Roberts now moved the Court of King's Bench for a rule against his creditors, to shew cause why they had attached his goods, and the Court recommending an arbitration, it was awarded that Roberts should receive one hundred and thirty pounds, and give his creditors a bill of sale for the lease and effects: on his receiving this sum, Carter applied to him to borrow twenty pounds, with which he said he could acquire a fortune, by purchasing a liquid that would dissolve gold, but Roberts would not lend him the money; Carter, however, found means to raise it, and took to the practice of diminishing the coin, in which he was so successful that he soon abounded in cash. Roberts became very anxious to know the secret, but the other refusing to discover it, he determined on a practice equally dishonest and dangerous, which was that of filing gold. When he had filed off as much dust as was worth ten pounds, Mrs. Bristow stole the box and sold the contents; after this he employed a person at half-a-crown a day to sell the filings, but, not agreeing together, he determined to act for himself; and, having sold a quantity of dust to a refiner, went to a public-house near Hicks's Hall, kept by a Mr. Rogers, whom he asked to give him a bank-note for some gold. Rogers, on feeling the guineas, found that some of the dust stuck to his fingers; on which he said, "What have we got here? The fellow who filed these guineas ought to be hanged for doing his business in so clumsy a manner." Without saying more, he stepped out, and procured a constable, who took Roberts into custody; but after detaining him six hours, discharged him on his own authority.
Roberts prosecuted the publican and constable for false imprisonment; but failed in the suit, and an evidence in his behalf was committed on a charge of perjury, while the publican was bound to prosecute Roberts, who lodged privately at Islington.
While he was in this retreat, and forming a design to go to Lisbon, Mrs. Bristow brought him a newspaper, in which his person was described; whereupon they went together to Chatham, and thence to Ramsgate, where they met Mrs. Bristow's brother, who was likewise included in the advertisement, and they all went on board a vessel bound for Calais, but quarrelling among themselves, the captain gave orders that they should be landed at Dover. Provoked by this, Roberts threw the captain into the sea, and if the boat had not been sent to take him up, he must infallibly have been drowned. The captain was no sooner on board than Roberts took the helm, and steered the vessel to her port; where Mrs. Bristow's brother making the custom-house officers acquainted with Roberts's character, his boxes were searched, and the implements for filing money found; but he escaped in the mean time to Dunkirk, whence, to avoid pursuit, he went to Ostend, and sending for Mrs. Bristow, they embarked for England, and took lodgings near the Strand.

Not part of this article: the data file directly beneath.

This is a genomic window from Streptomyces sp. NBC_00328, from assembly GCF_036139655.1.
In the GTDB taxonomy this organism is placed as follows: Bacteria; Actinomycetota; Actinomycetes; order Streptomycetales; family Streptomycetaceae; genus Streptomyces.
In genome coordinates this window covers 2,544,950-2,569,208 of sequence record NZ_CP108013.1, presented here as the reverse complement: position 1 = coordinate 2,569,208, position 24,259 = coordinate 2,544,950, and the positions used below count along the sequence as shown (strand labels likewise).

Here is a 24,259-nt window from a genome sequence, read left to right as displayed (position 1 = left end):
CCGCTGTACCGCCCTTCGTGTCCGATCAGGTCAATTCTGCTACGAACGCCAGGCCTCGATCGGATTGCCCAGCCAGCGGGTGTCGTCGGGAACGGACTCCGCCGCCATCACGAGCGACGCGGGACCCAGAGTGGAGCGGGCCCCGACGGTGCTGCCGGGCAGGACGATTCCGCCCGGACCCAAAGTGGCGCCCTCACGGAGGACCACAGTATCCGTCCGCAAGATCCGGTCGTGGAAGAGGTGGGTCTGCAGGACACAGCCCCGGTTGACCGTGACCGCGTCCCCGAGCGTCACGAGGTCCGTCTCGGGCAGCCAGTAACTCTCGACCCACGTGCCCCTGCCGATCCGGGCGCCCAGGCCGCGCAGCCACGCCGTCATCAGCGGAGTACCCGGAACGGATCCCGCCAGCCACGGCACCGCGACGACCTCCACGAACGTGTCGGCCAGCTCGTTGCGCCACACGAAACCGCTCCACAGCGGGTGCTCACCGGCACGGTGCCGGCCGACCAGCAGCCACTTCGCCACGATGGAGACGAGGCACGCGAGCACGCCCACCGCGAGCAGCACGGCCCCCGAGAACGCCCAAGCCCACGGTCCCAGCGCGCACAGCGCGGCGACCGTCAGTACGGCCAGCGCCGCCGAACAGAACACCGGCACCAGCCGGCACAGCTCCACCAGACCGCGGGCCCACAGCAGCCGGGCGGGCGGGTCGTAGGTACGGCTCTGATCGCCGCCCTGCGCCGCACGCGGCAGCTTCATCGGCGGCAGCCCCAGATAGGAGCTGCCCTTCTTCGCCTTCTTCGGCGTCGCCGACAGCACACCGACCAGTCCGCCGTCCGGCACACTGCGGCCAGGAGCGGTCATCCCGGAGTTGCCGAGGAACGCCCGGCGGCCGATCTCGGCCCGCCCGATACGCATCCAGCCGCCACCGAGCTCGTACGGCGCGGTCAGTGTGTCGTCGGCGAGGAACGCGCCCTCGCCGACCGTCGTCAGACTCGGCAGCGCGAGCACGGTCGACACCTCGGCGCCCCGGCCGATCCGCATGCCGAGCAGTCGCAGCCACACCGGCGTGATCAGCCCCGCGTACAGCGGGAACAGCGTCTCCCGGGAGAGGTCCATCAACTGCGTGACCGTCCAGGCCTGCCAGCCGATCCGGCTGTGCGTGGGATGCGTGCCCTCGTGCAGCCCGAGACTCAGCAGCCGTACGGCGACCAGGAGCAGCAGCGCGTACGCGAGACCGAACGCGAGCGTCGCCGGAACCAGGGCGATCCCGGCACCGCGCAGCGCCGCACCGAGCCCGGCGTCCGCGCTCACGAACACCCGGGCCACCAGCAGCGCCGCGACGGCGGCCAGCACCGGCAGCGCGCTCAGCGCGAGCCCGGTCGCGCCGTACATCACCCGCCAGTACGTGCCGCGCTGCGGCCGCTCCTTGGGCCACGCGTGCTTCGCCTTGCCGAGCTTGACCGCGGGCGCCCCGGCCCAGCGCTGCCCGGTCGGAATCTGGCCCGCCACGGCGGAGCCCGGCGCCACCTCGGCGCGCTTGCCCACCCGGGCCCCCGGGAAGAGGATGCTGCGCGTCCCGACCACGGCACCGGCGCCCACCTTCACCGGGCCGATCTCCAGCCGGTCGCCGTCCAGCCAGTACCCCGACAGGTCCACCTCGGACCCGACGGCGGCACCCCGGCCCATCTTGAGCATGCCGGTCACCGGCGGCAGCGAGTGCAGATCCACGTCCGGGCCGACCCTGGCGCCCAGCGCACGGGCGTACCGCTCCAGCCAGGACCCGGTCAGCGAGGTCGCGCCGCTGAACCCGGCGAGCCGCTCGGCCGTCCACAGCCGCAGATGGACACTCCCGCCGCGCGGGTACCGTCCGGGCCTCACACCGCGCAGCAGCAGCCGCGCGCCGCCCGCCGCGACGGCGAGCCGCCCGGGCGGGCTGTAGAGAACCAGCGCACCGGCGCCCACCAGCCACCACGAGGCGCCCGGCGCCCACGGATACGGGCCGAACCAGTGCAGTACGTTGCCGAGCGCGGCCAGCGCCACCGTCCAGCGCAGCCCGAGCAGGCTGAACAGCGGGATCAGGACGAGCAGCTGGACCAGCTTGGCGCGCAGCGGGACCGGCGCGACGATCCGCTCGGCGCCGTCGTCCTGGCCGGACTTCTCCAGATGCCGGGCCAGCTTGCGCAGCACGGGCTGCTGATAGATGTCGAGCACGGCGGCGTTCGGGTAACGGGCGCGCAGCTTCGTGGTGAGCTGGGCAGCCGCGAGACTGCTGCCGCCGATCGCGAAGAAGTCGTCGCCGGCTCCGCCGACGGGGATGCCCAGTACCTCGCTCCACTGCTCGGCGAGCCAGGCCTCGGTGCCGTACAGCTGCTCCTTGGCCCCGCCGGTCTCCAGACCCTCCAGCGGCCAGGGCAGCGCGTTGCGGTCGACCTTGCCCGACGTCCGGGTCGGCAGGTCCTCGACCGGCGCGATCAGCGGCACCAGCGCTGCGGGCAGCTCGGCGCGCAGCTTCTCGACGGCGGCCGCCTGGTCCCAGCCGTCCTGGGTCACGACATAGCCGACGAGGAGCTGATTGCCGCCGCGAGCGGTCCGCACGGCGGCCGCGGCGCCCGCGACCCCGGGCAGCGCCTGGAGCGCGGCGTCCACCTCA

Roberts could not detach himself from the pursuit of filing money; and took a house at Bath, where he used to work at his occupation during the night,
Going to a chemist's shop to purchase a liquid, he saw a person who knew him, on which he went home, and told Mrs Bristow that he was apprehensive of being taken into custody. Some officers came almost immediately and conveyed him before a justice of peace, who sent notice to London of his being in custody.
When brought to his trial at the Old Bailey, he was convicted on the fullest evidence, and received sentence of death. Till the arrival of the warrant for his execution he scarcely mentioned any circumstances respecting his conduct; but was afterwards more explicit.
On the night before his execution, he acknowledged that he had murdered his first wife during her lying-in.
The second wife went to visit him in prison; but he declined seeing her, alleging that her company would only disturb him in his preparations for that awful state on which he was about to enter. The rest of his conduct was highly becoming his melancholy situation.